Well, I can only speak for myself here, so I’ll go into what makes the franchise whisper sweet nothings into my ear. Even though I’m the sort to howl into the night about how video games need good stories, there’s more to it than that. You need good characters. You need balance. You need self-awareness. You need charisma. You need style. Lo and behold, the AA games have that -- and they’ve communicated that for ages now, even when they were using sprites and sounds better suited for a Game Boy Advance.
Now here comes the part where I expose myself as a high-caliber poser: there are a number of AA games that I haven’t played. My direct experience with the franchise is with the second and third games -- Justice for All and Trials & Tribulations, respectively. I did start watching an LP of Apollo Justice a long time ago, but petered out at the start of the third case (not because I hated the game, but it just slipped my mind). And I DID watch the movie at one point; I thought it was super-solid, with some incredible tracks to its name.
So I’m no supreme, ultimate overlord when it comes to the franchise. BUT! I know what I like, and what I like is a franchise that gives me an eclectic cast, gripping mysteries, and some genuinely tense conflicts -- conflicts that leave me on edge without a single punch thrown or a single bullet fired. Then you get all these nice little touches like the character designs, dramatic poses (like desk slams and finger points), and the soundtracks. Remixed or otherwise, AA’s songs are absolutely aces. And now that they’ve migrated to the 3DS, they’ve only gotten stronger.
A while back, I made a list of my favorite video game characters -- and at the top of that list stood the one and only Phoenix Wright. He’s by no means the strongest, he’s nowhere near the coolest, and I wonder how many of the ladies out there can get over his zigzagging Tekken-esque eyebrows. But damn it, I think he’s the coolest. He’s a hero who always tries to do the right thing -- to stay true to his ideals of law and justice (even if he has to bumble and bend the rules to do it). Whether he’s using his logic and skills to break down foes, or he bluffs his way through to a conclusion, he’s as entertaining to watch as he is impressive.
In theory, at least.
It’s been a long-ass time since I’ve played an AA game. For whatever reason, I thought I’d never play through the games I had again because “I already finished them once, so I knew all the answers.” So I traded them in as fodder for other games. LOL WHAT AN IDIOT PLEB, GG ME. Whatever the case, I’ll be the first to admit that I’ve got a super-rosy view of the franchise. More to the point, I admit that I don’t really, truly understand why I like the games. The preceding 1600 words suggest otherwise, but it’s true. I played those games well before Cross-Up was even the faintest trace of an idea; writing for this blog has boosted my analytical skills to the point where I legitimately distrust any opinion on fiction I had prior to starting it up.
So were the old AA games genuinely good, or was I just too stupid to notice the obvious problems? I don’t know. It bugs me that I can’t come up with a clear answer, because I don’t want to sing praises about the franchise just because -- in the present day -- it’s basically as comforting as a warm blanket on a chilly Sunday morning. Much like Phoenix Wright (and Apollo, and Athena as well), I need substantial evidence in order to prove my argument. To decide if the franchise is truly innocent, or unforgivably guilty. And I think there’s only one way to do that.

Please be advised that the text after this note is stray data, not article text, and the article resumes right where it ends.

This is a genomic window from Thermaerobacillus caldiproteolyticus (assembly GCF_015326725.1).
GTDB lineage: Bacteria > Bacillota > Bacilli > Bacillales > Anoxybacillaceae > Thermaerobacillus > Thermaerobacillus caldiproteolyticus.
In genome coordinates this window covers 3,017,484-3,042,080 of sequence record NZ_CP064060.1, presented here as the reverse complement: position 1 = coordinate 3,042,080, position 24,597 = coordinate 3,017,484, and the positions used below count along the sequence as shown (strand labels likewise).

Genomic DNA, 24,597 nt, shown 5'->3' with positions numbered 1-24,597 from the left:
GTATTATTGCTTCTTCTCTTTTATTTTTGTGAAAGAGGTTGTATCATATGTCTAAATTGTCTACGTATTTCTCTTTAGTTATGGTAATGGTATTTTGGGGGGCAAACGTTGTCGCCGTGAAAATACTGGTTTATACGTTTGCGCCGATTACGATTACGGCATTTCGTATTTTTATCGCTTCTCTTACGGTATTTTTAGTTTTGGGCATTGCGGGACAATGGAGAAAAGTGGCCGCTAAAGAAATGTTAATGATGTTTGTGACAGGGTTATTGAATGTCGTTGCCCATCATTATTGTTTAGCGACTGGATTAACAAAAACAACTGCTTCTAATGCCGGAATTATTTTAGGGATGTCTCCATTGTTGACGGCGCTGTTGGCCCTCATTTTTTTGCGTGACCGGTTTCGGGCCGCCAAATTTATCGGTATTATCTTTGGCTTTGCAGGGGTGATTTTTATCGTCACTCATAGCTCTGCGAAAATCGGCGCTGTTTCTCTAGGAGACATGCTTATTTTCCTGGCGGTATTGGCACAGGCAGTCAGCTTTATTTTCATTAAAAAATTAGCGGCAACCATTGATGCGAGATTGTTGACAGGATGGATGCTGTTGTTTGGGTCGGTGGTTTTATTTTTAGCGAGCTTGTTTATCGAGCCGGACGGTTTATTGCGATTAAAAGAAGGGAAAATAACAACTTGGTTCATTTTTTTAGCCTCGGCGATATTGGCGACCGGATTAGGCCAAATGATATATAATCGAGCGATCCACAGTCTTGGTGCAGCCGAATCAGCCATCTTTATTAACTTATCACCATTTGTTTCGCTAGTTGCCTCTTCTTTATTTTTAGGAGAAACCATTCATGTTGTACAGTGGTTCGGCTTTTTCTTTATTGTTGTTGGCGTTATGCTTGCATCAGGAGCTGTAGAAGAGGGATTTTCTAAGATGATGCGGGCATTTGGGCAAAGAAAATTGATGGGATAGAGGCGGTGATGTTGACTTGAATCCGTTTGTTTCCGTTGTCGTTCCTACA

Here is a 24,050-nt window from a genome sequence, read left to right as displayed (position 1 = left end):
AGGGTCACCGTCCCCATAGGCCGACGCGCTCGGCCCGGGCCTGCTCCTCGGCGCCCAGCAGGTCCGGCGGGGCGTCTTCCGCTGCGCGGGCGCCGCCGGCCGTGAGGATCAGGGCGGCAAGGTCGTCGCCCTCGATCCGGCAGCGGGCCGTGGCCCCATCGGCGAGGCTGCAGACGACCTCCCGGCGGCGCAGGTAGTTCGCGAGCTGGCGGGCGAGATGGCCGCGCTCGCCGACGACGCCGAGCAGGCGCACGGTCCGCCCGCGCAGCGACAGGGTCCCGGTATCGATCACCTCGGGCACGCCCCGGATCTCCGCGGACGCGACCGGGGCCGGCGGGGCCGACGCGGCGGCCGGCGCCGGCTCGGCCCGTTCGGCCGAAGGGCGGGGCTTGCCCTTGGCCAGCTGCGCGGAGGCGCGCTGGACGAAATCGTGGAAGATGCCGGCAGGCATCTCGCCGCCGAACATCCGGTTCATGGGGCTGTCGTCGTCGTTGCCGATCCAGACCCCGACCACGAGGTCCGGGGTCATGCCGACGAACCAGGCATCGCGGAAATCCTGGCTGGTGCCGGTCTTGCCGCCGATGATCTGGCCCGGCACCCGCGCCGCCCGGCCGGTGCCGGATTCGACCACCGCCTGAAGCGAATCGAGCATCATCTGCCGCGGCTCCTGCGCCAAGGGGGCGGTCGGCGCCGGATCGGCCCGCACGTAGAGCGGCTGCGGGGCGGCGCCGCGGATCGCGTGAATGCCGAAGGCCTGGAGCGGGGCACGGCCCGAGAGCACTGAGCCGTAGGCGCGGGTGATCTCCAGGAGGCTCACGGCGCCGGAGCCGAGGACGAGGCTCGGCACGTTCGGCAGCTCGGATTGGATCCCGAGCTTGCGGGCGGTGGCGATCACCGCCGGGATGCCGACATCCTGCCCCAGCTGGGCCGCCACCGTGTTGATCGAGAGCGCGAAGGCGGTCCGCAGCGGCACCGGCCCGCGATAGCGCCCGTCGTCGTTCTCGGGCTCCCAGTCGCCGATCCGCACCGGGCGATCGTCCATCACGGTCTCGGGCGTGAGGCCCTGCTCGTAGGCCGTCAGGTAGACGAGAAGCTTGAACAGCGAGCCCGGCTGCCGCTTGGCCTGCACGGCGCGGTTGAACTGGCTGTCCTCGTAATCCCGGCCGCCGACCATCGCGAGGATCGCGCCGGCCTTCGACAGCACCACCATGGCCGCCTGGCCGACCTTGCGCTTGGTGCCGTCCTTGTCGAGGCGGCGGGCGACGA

Someday -- maybe one day soon -- I’ll have to plow through Dual Destinies AND Spirit of Justice.
It’s not going to be next week or anything, though. In the wake of Final Fantasy 15’s delay, I’m trying to double-time it through my backlog of games, the JRPGs in particular. But every time I sit down with Xenoblade Chronicles X, I end up tacking on a few more hours to its already massive runtime. I still love the game, of course, but it’s daunting to know that I’m 85+ hours in and I have no idea how close I am to the end, if at all. An endless stream of flow-disrupting sidequests will do that. In any case, I’m putting the 3DS installments of the AA series on the docket.
I probably should’ve done that a long time ago, but I’m rectifying that mistake as soon as I’m able. I kind of deserve it; in the wake of suffering through the Uncharted games, Final Fantasy Type-0, and more console dreck -- to the point where I spent at least eight months declaring that the Ps4 didn’t have a single good game to justify its existence -- I kind of need this. Nay, I deserve this. I know people tend to gravitate towards caustic criticism and/or negativity, but I’ve always preferred to write about things I like. From what I can gather, I’ll like the two AA games a lot. So it behooves me to step away from consoles for a little bit and nestle in with handhelds.
Just as well, though. I‘ve been thinking about getting back into Pokémon with the release of Sun and Moon (especially if I can convince my brother to buy in, too). Because if there’s one thing I need in my life, it’s a crippling addiction.
But we’ll cross that bridge and schedule interventions when we get there. For now? I’ve still got some other games to play and write about in the future. Even so, that future is almost certainly going to involve a certain spiky-haired lawyer -- so look forward to that hotness.
So yeah, see you guys around. Thanks for reading. Now enjoy the fragrance of dark coffee.
Real talk: for the longest time I thought Godot’s name was pronounced “Goh-daht” instead of “Ga-dough”. This is how much of an idiot I am.